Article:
As Christmas approaches, flu season is upon us. As such, lots of people will be going to their doctors looking for relief and, often, looking for antibiotics.
Don't be one of them, and don't let your family members be one of them either.
Antibiotics do not work on viral illnesses, which include the cold and the flu. They work against bacteria only, but if we keep misusing them, they might not even work against bacteria pretty soon.
Antibiotic resistance is a phenomenon wherein bacteria evolve resistance to antibiotics and are no longer killed or inactivated by them. It's a natural process - it happened with penicillin back in the 1940s - but it's going way faster than it should because we're not being sensible with antibiotics, and our rate of developing new antibiotics is not keeping up.
As a result, diseases like TB become more difficult to treat and the medication is more expensive and has more side effects. The CDC says that 23.000 people in the US die a year from antibiotic-resistant infections. In the Middle Ages, the black plague (caused by the bacterium Yersinia pestis) wiped out half the population of Europe. Now we treat the plague easily with antibiotics. In short, they're valuable tools we really can't afford to lose.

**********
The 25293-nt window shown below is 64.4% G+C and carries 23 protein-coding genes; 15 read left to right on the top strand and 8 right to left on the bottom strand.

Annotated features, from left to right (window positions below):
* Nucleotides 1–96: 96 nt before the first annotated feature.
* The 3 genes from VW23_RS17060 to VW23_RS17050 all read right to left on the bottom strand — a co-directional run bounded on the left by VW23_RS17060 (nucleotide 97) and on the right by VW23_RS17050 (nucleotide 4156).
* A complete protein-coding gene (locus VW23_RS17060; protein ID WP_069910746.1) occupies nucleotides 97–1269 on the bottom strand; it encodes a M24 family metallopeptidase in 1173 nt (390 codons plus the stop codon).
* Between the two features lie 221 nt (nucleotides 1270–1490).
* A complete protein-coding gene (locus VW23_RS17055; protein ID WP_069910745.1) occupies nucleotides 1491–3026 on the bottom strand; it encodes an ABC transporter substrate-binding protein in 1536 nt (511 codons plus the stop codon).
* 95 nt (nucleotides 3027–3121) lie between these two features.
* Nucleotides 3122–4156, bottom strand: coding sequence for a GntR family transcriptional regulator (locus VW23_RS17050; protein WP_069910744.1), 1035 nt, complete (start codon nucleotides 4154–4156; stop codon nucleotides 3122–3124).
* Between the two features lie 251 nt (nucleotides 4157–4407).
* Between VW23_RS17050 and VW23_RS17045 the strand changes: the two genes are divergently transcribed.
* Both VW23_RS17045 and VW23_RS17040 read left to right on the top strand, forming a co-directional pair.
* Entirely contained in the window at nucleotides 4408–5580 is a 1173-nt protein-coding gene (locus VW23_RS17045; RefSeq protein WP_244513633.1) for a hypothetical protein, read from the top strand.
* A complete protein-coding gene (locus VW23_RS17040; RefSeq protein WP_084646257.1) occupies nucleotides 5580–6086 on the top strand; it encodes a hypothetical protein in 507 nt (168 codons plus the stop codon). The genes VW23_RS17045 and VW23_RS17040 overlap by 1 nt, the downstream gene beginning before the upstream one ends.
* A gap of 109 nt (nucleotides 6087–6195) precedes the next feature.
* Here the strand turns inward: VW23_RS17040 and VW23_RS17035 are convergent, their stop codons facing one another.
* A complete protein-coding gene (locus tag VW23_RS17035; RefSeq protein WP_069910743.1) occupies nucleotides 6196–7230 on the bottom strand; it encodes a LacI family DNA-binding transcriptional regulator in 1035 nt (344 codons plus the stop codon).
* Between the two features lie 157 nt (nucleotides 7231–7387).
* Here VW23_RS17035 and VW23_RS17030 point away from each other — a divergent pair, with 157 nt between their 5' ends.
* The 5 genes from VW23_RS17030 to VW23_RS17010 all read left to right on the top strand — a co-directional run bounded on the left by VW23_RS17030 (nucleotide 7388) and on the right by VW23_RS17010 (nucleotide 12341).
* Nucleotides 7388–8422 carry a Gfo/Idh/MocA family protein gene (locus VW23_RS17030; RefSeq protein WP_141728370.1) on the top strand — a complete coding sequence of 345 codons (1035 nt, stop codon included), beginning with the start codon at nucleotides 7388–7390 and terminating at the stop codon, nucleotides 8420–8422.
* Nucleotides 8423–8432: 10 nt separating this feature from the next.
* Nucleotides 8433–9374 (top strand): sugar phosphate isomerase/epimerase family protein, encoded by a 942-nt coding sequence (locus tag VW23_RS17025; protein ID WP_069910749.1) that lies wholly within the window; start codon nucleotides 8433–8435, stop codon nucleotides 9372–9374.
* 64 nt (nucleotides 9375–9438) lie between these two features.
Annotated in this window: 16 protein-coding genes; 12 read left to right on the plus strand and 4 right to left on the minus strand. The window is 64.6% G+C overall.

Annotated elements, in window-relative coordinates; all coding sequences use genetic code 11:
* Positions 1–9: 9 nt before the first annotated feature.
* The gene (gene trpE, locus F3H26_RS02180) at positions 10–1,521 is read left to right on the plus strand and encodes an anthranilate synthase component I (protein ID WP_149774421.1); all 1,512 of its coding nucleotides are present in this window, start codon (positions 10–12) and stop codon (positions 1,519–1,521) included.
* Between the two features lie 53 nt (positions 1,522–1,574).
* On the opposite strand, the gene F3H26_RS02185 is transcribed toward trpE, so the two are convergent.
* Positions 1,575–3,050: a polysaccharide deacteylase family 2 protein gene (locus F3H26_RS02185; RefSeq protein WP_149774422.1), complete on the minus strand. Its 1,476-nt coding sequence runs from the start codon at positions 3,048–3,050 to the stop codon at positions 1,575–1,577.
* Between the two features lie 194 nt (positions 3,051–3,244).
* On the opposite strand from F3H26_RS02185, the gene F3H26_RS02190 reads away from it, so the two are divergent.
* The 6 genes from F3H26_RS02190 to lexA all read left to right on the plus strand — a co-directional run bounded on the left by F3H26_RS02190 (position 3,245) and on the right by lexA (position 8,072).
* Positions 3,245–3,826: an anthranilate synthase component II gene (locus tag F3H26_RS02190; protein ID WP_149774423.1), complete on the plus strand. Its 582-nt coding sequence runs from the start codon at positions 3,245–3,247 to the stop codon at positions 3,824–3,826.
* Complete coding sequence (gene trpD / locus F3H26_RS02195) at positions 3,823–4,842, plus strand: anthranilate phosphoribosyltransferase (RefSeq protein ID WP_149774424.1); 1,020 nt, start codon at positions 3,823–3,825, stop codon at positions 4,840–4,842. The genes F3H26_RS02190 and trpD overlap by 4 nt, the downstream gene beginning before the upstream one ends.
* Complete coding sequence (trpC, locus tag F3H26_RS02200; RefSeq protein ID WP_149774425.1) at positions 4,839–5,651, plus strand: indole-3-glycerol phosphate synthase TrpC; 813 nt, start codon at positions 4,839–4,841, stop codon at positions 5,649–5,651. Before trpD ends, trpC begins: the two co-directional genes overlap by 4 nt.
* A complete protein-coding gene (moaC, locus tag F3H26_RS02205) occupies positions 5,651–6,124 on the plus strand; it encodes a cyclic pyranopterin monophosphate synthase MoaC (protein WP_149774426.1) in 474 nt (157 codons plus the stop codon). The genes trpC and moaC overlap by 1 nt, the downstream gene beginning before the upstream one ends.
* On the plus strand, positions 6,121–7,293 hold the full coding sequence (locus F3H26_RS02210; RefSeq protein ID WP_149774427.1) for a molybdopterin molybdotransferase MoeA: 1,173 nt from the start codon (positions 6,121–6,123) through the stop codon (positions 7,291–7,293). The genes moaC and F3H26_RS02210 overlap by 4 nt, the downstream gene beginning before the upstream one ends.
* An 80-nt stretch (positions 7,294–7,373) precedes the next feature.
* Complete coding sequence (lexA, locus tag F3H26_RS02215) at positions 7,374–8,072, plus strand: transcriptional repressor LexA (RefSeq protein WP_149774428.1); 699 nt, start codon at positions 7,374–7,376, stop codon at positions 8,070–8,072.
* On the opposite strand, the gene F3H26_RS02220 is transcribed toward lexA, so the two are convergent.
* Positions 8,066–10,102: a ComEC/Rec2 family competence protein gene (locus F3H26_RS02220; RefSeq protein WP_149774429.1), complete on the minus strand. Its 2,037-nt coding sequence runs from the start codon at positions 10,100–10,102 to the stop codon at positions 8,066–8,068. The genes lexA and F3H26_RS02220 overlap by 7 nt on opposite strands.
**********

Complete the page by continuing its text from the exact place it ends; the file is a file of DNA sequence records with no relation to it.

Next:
Here's what you can do:
- Don't take antibiotics for colds and flus (or any non-bacterial disease)
- If you're prescribed antibiotics, take the full course and don't skip doses
- Don't use leftover antibiotics or keep your antibiotics for later
- Practise good hand hygiene
- Symptom relief: with illnesses that aren't too serious (like colds), you're often better off going for symptom relief like Strepsils and hot tea than medication.
(I taught these tips to 10-year-olds and they got them. If they can be responsible about this, so can we.)
There are lots of reasons for antibiotic resistance, like how a huge proportion of antibiotics (not necessarily ones used on humans) go to livestock for the meat industry. But sensibly using our antibiotics can make a difference if we all do it.
(A quick note: flu season exists anywhere there's winter, and there are lots of hypotheses as to why that is. One that's supported by experimental evidence is that the flu virus spreads more and survives longer in cold air -- in summer's warm, humid air, cough droplets fall to the ground instead of evaporating and hanging around in the air because there's already so much moisture in the air, whereas in winter it stays in the air -- although that doesn't explain rainy winters ... Info in this bracket from PopSci)